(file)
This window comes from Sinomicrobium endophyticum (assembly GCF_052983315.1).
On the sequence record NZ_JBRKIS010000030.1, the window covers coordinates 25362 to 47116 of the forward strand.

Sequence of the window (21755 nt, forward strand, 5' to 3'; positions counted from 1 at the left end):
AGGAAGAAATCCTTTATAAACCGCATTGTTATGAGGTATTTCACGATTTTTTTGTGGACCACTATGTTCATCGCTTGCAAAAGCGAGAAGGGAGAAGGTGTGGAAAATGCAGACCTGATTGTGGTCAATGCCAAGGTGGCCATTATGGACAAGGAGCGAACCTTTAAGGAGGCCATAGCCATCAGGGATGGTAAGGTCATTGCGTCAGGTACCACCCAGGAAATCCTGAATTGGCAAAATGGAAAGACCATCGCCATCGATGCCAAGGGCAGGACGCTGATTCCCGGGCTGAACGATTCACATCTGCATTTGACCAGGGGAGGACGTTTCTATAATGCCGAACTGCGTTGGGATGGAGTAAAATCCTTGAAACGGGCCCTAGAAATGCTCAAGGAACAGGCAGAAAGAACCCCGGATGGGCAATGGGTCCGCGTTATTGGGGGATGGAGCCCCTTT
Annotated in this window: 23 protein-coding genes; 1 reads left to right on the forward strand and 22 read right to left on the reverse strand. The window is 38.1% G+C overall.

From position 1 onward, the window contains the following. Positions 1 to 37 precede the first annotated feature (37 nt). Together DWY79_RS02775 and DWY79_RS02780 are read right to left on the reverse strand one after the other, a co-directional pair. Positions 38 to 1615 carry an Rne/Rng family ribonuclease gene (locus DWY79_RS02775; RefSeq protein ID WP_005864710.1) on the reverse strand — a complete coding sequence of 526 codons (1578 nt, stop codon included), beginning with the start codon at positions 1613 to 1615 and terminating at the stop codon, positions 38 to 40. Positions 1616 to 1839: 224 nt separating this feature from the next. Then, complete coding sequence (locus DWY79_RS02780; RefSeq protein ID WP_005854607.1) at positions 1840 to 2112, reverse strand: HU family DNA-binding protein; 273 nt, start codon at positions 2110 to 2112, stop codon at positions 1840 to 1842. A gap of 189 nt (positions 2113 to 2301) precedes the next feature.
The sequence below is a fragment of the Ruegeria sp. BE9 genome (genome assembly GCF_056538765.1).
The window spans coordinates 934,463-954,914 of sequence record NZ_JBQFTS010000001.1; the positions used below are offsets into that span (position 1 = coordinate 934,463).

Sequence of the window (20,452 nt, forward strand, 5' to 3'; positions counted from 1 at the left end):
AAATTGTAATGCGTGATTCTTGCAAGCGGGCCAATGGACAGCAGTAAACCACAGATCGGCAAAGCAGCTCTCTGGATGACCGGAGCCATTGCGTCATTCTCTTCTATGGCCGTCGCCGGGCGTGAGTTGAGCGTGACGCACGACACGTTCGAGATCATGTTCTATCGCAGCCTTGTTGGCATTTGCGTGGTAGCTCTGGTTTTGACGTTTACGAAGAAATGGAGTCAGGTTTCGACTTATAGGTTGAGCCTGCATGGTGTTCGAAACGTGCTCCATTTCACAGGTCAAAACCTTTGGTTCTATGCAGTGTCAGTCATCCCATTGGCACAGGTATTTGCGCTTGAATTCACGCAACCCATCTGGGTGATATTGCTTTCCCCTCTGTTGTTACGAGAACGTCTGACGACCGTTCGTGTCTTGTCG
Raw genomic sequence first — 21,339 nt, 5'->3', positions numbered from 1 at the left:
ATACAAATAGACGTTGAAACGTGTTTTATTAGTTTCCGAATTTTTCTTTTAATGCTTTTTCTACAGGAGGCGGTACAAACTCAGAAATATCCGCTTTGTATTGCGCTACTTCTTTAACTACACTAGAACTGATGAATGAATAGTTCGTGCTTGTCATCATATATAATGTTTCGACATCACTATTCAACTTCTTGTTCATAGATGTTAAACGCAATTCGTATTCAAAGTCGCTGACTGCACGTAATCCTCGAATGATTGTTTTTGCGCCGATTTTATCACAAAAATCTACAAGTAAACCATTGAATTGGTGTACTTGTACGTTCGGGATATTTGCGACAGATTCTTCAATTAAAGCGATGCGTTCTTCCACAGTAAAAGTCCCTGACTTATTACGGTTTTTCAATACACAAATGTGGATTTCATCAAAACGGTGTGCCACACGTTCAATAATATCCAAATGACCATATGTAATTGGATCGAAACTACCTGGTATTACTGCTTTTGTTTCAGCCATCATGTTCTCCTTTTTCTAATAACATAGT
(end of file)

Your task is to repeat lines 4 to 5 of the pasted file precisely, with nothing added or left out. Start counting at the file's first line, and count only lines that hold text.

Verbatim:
AGGAAGAAATCCTTTATAAACCGCATTGTTATGAGGTATTTCACGATTTTTTTGTGGACCACTATGTTCATCGCTTGCAAAAGCGAGAAGGGAGAAGGTGTGGAAAATGCAGACCTGATTGTGGTCAATGCCAAGGTGGCCATTATGGACAAGGAGCGAACCTTTAAGGAGGCCATAGCCATCAGGGATGGTAAGGTCATTGCGTCAGGTACCACCCAGGAAATCCTGAATTGGCAAAATGGAAAGACCATCGCCATCGATGCCAAGGGCAGGACGCTGATTCCCGGGCTGAACGATTCACATCTGCATTTGACCAGGGGAGGACGTTTCTATAATGCCGAACTGCGTTGGGATGGAGTAAAATCCTTGAAACGGGCCCTAGAAATGCTCAAGGAACAGGCAGAAAGAACCCCGGATGGGCAATGGGTCCGCGTTATTGGGGGATGGAGCCCCTTT
Annotated in this window: 23 protein-coding genes; 1 reads left to right on the forward strand and 22 read right to left on the reverse strand. The window is 38.1% G+C overall.